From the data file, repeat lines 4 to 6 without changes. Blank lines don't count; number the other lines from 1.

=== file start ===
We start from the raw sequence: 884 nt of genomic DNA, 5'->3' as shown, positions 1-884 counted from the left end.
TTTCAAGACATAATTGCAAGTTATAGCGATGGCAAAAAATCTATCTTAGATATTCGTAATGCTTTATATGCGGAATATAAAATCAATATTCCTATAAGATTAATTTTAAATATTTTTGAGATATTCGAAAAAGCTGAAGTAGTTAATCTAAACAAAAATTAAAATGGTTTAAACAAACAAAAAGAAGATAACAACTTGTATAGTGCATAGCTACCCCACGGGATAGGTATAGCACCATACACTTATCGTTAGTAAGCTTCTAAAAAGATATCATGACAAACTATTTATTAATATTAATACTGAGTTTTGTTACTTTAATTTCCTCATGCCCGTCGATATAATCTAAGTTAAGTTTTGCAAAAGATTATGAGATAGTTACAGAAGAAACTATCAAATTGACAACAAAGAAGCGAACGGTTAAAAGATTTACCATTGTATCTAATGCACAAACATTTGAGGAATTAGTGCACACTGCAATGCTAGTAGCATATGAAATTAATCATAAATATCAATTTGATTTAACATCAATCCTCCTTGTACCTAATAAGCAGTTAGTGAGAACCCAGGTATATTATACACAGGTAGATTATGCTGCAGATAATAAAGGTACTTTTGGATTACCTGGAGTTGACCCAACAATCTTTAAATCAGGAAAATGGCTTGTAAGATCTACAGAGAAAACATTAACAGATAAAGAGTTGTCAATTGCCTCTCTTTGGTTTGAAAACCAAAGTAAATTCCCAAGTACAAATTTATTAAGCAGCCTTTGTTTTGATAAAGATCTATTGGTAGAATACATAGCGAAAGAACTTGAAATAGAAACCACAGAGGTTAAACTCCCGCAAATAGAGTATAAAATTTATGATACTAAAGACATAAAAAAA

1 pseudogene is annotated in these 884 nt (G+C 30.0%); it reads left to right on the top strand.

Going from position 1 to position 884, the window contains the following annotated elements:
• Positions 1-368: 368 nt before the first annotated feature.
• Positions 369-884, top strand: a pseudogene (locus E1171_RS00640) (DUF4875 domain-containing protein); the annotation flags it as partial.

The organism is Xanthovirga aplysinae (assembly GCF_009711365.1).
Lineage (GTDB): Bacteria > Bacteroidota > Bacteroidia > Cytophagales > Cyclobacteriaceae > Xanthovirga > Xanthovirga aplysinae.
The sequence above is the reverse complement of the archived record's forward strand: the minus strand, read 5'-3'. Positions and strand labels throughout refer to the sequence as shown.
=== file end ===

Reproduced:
Going from position 1 to position 884, the window contains the following annotated elements:
• Positions 1-368: 368 nt before the first annotated feature.
• Positions 369-884, top strand: a pseudogene (locus E1171_RS00640) (DUF4875 domain-containing protein); the annotation flags it as partial.